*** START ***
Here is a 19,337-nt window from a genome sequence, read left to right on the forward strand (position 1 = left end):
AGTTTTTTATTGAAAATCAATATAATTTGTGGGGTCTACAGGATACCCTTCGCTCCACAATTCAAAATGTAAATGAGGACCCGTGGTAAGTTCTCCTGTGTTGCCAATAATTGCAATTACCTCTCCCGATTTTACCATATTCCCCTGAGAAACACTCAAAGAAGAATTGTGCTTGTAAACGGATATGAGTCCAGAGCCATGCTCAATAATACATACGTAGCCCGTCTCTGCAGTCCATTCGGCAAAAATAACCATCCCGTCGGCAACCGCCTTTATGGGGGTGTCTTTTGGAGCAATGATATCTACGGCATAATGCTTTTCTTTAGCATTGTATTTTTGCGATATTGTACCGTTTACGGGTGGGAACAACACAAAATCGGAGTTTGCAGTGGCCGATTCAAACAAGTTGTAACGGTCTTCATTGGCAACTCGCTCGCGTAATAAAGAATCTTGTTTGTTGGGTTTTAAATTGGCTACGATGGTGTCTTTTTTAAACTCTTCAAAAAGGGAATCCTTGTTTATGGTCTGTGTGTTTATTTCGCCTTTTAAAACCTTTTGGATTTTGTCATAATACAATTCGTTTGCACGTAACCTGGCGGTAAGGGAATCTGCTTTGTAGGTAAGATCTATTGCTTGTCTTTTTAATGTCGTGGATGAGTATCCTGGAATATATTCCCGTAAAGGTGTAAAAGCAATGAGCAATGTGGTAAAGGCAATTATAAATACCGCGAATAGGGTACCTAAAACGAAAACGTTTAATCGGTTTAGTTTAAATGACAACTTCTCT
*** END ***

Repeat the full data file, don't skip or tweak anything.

Here is a 19,337-nt window from a genome sequence, read left to right on the forward strand (position 1 = left end):
AGTTTTTTATTGAAAATCAATATAATTTGTGGGGTCTACAGGATACCCTTCGCTCCACAATTCAAAATGTAAATGAGGACCCGTGGTAAGTTCTCCTGTGTTGCCAATAATTGCAATTACCTCTCCCGATTTTACCATATTCCCCTGAGAAACACTCAAAGAAGAATTGTGCTTGTAAACGGATATGAGTCCAGAGCCATGCTCAATAATACATACGTAGCCCGTCTCTGCAGTCCATTCGGCAAAAATAACCATCCCGTCGGCAACCGCCTTTATGGGGGTGTCTTTTGGAGCAATGATATCTACGGCATAATGCTTTTCTTTAGCATTGTATTTTTGCGATATTGTACCGTTTACGGGTGGGAACAACACAAAATCGGAGTTTGCAGTGGCCGATTCAAACAAGTTGTAACGGTCTTCATTGGCAACTCGCTCGCGTAATAAAGAATCTTGTTTGTTGGGTTTTAAATTGGCTACGATGGTGTCTTTTTTAAACTCTTCAAAAAGGGAATCCTTGTTTATGGTCTGTGTGTTTATTTCGCCTTTTAAAACCTTTTGGATTTTGTCATAATACAATTCGTTTGCACGTAACCTGGCGGTAAGGGAATCTGCTTTGTAGGTAAGATCTATTGCTTGTCTTTTTAATGTCGTGGATGAGTATCCTGGAATATATTCCCGTAAAGGTGTAAAAGCAATGAGCAATGTGGTAAAGGCAATTATAAATACCGCGAATAGGGTACCTAAAACGAAAACGTTTAATCGGTTTAGTTTAAATGACAACTTCTCT